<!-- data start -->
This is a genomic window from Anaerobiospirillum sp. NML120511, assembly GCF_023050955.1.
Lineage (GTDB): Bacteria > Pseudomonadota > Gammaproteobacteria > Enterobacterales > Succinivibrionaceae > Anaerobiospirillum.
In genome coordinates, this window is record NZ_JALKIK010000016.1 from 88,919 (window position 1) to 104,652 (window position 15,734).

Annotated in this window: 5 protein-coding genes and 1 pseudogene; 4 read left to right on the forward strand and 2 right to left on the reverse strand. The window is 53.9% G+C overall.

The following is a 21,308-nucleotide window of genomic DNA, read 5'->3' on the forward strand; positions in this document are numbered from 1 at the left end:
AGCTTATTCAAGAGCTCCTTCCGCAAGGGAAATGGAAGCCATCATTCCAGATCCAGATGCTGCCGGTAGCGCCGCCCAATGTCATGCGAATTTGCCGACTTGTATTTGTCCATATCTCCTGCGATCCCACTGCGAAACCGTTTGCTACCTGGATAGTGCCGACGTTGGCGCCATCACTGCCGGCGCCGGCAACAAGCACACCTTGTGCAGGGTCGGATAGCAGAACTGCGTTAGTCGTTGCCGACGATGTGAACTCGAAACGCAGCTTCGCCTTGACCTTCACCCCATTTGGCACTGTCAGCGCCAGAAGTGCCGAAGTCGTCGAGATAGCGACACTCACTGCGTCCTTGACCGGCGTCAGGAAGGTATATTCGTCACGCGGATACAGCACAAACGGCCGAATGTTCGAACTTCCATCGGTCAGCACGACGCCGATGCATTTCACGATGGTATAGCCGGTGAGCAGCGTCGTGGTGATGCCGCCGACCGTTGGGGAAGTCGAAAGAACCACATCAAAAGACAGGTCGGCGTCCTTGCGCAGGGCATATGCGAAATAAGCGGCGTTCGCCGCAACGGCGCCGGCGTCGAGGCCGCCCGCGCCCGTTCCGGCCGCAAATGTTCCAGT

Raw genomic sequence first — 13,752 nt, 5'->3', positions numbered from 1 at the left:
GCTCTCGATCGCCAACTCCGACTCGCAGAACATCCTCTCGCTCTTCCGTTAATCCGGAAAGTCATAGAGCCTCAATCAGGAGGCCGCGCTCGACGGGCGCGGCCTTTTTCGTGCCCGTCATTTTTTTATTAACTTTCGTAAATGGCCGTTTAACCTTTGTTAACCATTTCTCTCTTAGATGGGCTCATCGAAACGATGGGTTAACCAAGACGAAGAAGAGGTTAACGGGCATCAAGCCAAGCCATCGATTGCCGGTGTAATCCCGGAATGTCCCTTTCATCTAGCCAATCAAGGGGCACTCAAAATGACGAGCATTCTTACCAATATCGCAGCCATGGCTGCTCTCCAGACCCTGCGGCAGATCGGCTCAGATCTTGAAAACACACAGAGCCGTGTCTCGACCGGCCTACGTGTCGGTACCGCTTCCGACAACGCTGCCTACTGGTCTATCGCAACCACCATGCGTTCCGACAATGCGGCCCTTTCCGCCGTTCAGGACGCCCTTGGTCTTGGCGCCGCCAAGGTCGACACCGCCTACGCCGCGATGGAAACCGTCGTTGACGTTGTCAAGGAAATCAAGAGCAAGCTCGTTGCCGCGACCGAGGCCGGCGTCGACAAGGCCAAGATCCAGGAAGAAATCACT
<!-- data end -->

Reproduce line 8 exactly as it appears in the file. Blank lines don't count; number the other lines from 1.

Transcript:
GCTCTCGATCGCCAACTCCGACTCGCAGAACATCCTCTCGCTCTTCCGTTAATCCGGAAAGTCATAGAGCCTCAATCAGGAGGCCGCGCTCGACGGGCGCGGCCTTTTTCGTGCCCGTCATTTTTTTATTAACTTTCGTAAATGGCCGTTTAACCTTTGTTAACCATTTCTCTCTTAGATGGGCTCATCGAAACGATGGGTTAACCAAGACGAAGAAGAGGTTAACGGGCATCAAGCCAAGCCATCGATTGCCGGTGTAATCCCGGAATGTCCCTTTCATCTAGCCAATCAAGGGGCACTCAAAATGACGAGCATTCTTACCAATATCGCAGCCATGGCTGCTCTCCAGACCCTGCGGCAGATCGGCTCAGATCTTGAAAACACACAGAGCCGTGTCTCGACCGGCCTACGTGTCGGTACCGCTTCCGACAACGCTGCCTACTGGTCTATCGCAACCACCATGCGTTCCGACAATGCGGCCCTTTCCGCCGTTCAGGACGCCCTTGGTCTTGGCGCCGCCAAGGTCGACACCGCCTACGCCGCGATGGAAACCGTCGTTGACGTTGTCAAGGAAATCAAGAGCAAGCTCGTTGCCGCGACCGAGGCCGGCGTCGACAAGGCCAAGATCCAGGAAGAAATCACT